Amarillo, TX - Wee Ball was the last program the local YMCA coordinated before it closed its doors. The parents of dozens of children paid to be in this program that included a trophy at the end.
While it might seem meaningless to some, many parents are upset the trophy was never given to their children.
3-year-old Michael Marsh was eager to get his Wee Ball trophy at the end of the season, but he didn't get one. According to other parents, neither did other kids on Michael's team. Michael's mother, Michelle said she paid $60 for her son to be in the program -- money that included a trophy.
"When I called the YMCA about the trophies, the lady told us the coaches were given adequate time and notice to pick up the trophies. I know our coach tried very hard to get our trophies," said Marsh.
Marsh adds that the woman over the phone told her they threw the trophies in the dumpster and there was nothing that could be done about it.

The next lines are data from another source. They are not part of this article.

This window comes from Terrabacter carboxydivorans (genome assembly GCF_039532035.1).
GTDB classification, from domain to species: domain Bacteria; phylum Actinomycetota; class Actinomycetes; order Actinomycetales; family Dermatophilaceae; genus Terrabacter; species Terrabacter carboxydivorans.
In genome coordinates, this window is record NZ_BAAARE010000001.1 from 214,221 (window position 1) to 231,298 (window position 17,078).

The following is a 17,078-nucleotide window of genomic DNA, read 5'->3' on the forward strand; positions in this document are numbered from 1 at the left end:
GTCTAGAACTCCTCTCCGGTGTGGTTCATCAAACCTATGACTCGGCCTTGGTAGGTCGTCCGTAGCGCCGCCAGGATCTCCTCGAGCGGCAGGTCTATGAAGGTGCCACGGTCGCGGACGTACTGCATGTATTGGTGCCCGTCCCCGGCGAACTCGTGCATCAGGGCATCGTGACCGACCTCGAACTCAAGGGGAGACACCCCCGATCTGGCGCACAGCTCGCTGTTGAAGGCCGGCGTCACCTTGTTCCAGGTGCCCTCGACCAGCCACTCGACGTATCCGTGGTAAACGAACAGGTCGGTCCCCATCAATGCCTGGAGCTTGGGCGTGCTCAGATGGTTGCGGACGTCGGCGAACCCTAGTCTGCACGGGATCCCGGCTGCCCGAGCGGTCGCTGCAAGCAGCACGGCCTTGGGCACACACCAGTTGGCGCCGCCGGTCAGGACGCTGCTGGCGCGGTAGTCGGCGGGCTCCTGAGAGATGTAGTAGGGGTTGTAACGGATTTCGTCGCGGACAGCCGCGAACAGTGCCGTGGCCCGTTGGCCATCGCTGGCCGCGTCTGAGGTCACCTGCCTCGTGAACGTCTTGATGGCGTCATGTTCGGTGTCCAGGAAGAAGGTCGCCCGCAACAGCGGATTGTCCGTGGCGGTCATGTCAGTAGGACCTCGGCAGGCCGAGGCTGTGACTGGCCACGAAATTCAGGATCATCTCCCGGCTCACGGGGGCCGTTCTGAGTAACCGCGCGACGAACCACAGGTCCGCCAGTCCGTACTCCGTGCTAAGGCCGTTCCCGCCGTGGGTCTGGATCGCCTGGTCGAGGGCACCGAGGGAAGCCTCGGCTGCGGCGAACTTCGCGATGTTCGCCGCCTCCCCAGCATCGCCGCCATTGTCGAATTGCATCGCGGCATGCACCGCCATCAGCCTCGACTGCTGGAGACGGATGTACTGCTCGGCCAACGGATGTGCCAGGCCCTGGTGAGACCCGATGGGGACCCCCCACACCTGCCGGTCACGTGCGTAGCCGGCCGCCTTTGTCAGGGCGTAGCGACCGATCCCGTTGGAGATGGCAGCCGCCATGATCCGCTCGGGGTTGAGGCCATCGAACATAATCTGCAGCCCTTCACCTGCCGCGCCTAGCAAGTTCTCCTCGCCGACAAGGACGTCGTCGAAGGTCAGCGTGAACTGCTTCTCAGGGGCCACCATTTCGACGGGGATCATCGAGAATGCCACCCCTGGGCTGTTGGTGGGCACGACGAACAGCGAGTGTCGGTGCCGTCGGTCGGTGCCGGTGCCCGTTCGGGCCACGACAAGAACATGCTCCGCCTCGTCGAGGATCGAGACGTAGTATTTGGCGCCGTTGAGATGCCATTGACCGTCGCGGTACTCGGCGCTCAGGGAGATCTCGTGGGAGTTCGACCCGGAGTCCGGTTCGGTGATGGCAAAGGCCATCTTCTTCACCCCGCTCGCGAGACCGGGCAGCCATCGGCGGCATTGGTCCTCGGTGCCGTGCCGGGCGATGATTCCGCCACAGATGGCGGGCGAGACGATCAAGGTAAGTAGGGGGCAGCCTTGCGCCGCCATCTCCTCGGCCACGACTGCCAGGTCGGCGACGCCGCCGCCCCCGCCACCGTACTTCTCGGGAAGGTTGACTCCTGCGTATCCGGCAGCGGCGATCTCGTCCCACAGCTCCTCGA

"We bought and paid for those trophies. Those trophies belong to 3 and 4-year-old children and it's not the YMCA's discretion to throw them out," said Marsh.
NewsChannel 10 reached out to the YMCA, but the Chief Executive Director Cindy Platt declined to comment. Ex YMCA board member, Judy Stark released this statement:
"The YMCA was sold and officially ceased operating all locations on August 1, 2015. The last program the YMCA coordinated was the Wee Ball program, which many children participated in and enjoyed. Each coach of the Wee Ball program was notified that their team's trophies had to be picked up prior to August 1st. All coaches were well aware of the sale of the YMCA and were notified to pick the trophies up. Apparently some coaches complied and some did not."
Stark also said over the phone she was sad for those children who did not receive the trophies.
"We had so many insurmountable deadlines, no time and no help. We did all we could to see to it that every detail was covered," said Stark.
Marsh says her issue isn't about the money she spent, but rather taking the sentimental moment away from her son.
"For parents, you like to see your children have fun and when they're asking where their trophy is, you don't have an answer for them and you feel like a bad parent," said Marsh.